MACHEATH: That miserable Brown, that evil conscience incarnate. And such a creature is made commissioner of police. Lucky I didn't bawl him out. At first I thought of doing something of the sort. But then I thought a good, piercing, punishing stare would send the shivers down his back The idea found its mark I looked at him and he wept bitterly. That's a trick I got from the Bible.

The biblical passage to which Macheath refers in the last sentence may be Luke, 22:61-62.

And the Lord turned, and looked upon Peter. And Peter remembered the word of the Lord, how he had said to him, Before the cock crow, thou shalt deny me thrice.

And Peter went out, and wept bitterly.

Brown's request for a word for his dark (state? place?—he does not complete the sentence) recalls a number of biblical passages in which a godly word lightens darkness. There is the famous:

In the beginning was the Word, and the Word was with God, and the Word was God. In him was life, and the life was the light of men.

And the light shineth in darkness, and the darkness comprehended it not. [John, 1:1, 45]

There is also, for example, "Christ shall give thee light" (Ephesians, 5:14), and the prophecy of Jesus is spoken of "as ... a light that shineth in a dark place, until the day dawn, and the day star arise in your hearts" (2 Peter, 1:19).

In addition, Macheath, like Jesus, is to be executed on a Friday. The precise time is fixed: he is to be hanged at six o'clock (III,3). This was the hour when there came a darkness over the entire land that lasted until the ninth hour, at which time Jesus quoted the beginning of the twenty-second Psalm, "My God, my God, why hast thou forsaken me?" Macheath's cry as he is about to be killed (III,3)--"Beware lest you go down as well as he!"—is reminiscent of ''Remember the word that I say unto you, The servant is not greater than his lord. If they have persecuted me, they will also persecute you" (John, 15:20). Finally, there is a biblical parallel to the circumstances during which Macheath is released. Matthew tells us (27:15) that during the feast of Passover "the governor was wont to release unto the people a prisoner, whom they would." Macheath is pardoned by the Queen because it is Coronation Day.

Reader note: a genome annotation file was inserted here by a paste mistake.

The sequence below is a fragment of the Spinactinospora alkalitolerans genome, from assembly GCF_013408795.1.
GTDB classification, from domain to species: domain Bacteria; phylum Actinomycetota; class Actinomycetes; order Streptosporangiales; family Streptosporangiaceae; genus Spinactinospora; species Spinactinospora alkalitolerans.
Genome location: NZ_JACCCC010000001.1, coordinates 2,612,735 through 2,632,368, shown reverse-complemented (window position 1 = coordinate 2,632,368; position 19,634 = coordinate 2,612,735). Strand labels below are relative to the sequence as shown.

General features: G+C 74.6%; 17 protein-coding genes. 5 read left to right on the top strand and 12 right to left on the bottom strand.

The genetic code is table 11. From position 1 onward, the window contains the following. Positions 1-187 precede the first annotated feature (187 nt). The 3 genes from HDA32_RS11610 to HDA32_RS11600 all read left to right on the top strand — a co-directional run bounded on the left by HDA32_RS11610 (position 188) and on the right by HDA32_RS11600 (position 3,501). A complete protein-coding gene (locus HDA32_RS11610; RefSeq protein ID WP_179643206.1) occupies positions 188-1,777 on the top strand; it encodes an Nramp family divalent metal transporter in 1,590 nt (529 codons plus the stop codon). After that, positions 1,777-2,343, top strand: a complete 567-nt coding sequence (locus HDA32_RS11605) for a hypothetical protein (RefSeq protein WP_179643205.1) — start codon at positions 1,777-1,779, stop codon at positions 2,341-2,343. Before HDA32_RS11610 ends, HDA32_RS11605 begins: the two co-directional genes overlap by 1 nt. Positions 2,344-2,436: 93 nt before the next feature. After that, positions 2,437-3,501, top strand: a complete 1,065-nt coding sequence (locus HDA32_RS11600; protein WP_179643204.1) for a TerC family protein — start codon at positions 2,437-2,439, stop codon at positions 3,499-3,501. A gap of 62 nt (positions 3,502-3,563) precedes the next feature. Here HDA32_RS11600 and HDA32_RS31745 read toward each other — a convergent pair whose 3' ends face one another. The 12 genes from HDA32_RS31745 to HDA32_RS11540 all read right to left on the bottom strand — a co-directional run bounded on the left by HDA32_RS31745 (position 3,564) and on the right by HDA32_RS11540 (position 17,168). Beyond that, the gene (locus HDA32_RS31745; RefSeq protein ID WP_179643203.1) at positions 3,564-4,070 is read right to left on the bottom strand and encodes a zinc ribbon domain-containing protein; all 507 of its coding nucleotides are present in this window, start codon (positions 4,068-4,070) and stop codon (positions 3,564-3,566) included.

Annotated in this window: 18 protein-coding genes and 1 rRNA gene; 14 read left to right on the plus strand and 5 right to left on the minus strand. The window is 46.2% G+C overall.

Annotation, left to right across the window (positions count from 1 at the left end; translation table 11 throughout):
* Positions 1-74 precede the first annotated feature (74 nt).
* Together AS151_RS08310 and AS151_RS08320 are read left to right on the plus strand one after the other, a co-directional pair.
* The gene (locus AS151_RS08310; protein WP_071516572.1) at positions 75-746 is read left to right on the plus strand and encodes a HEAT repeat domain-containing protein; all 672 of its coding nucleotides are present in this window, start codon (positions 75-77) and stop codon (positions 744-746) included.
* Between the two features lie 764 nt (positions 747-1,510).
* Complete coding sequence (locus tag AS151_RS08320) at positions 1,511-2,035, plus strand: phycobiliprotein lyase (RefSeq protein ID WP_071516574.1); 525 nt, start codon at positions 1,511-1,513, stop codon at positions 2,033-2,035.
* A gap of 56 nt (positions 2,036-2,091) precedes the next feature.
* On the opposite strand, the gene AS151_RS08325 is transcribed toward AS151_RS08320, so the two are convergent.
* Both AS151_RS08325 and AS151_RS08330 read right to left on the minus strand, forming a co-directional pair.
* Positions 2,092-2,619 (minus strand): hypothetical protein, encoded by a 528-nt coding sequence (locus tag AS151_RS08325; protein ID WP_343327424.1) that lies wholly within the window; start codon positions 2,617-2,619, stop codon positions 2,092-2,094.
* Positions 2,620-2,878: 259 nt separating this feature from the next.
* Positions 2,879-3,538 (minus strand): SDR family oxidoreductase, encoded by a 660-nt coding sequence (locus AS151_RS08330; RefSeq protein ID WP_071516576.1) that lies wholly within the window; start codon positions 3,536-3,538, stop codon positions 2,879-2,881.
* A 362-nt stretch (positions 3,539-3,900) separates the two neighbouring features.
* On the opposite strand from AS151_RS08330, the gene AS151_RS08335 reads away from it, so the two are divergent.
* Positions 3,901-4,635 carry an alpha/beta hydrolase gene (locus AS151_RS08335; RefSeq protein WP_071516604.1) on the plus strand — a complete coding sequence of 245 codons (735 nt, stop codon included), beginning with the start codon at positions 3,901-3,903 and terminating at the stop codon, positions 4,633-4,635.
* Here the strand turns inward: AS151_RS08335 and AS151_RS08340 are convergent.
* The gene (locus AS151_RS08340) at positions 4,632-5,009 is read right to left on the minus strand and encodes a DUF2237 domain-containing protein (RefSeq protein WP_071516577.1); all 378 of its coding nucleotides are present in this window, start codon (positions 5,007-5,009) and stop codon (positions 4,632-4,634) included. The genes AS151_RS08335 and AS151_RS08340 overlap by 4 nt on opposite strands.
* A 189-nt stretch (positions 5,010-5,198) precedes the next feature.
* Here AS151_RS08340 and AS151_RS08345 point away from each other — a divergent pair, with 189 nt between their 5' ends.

In The Threepenny Opera we have a satiric retelling of the Crucifixion in a manner which is in harmony with other satiric thrusts in this play. Brecht brings onstage many familiar elements. But he presents them through an unfamiliar angle of vision (thus making them appear strange—"alienating" them, as it were) and in so doing calls them into question. For example, Macheath's gang steal expensive furnishings and bring them to an empty stable (I,2). Brecht could have had the gang break into an unoccupied mansion for the wedding ceremony. However, by making the furnishings stolen goods, Brecht calls into question the manner by which their "legitimate" owners acquired them. Similarly, by presenting the prostitutes as not unlike the respectable bourgeoisie—the stage directions at the beginning of II,2 read: A brothel in Wapping. An ordinary early evening. The girls, mostly in their underclothes, are ironing, playing draughts, washing themselves; a peaceful bourgeois idyll. He emphasizes by implication the prostitution underlying the business and domestic dealings of the bourgeoisie. And by having the crook Macheath confide to Polly that it is only a matter of weeks before he devotes himself exclusively to banking (II,1) he calls into question the morality of the legal business of banking. Occasionally, this practice of casting a critical light on traditional values and attitudes is made explicit, as when Macheath asks (III,3), ''What is a picklock to a bank-share? What is the burglary of a bank to the founding of a bank? What is the murder of a man to the employment of a man?''

Relating the story of Macheath to the story of Jesus enables Brecht to use each to comment on the other. The actions of men under capitalism, Brecht appears to be saying, are direct reversals of the actions advocated by Jesus. We would all like to be good, Peachum sings in the first act finale, but circumstances (presumably economic) prevent us. In III,1 he sings that man is not wicked enough for the (presumably capitalist) world we live in. And at the end of the play (III,3) he reminds us that if you kick a man he will not turn the other cheek but will kick you back. The immoral Macheath is therefore a more appropriate god than the humane Jesus, for while we pay lip service to the code of conduct of Jesus, we actually follow the actions and subscribe to the code of conduct of Macheath. In addition, there is the implication that Brecht is mocking the concept of salvation through divine grace. By making his Christ-figure a scoundrel, he is deriding Christianity. I think that Brecht would want us to infer that social regeneration must precede individual, religious regeneration.

However, Brecht is not simplistic. The biblical parallel does not make this play a simple anti-religious document. There is one essential difference between Macheath and Jesus: Macheath is released, not executed. Certain aspects of the story of Macheath may parallel that of Jesus, but Macheath's fate is—fittingly—the fate of Barrabas.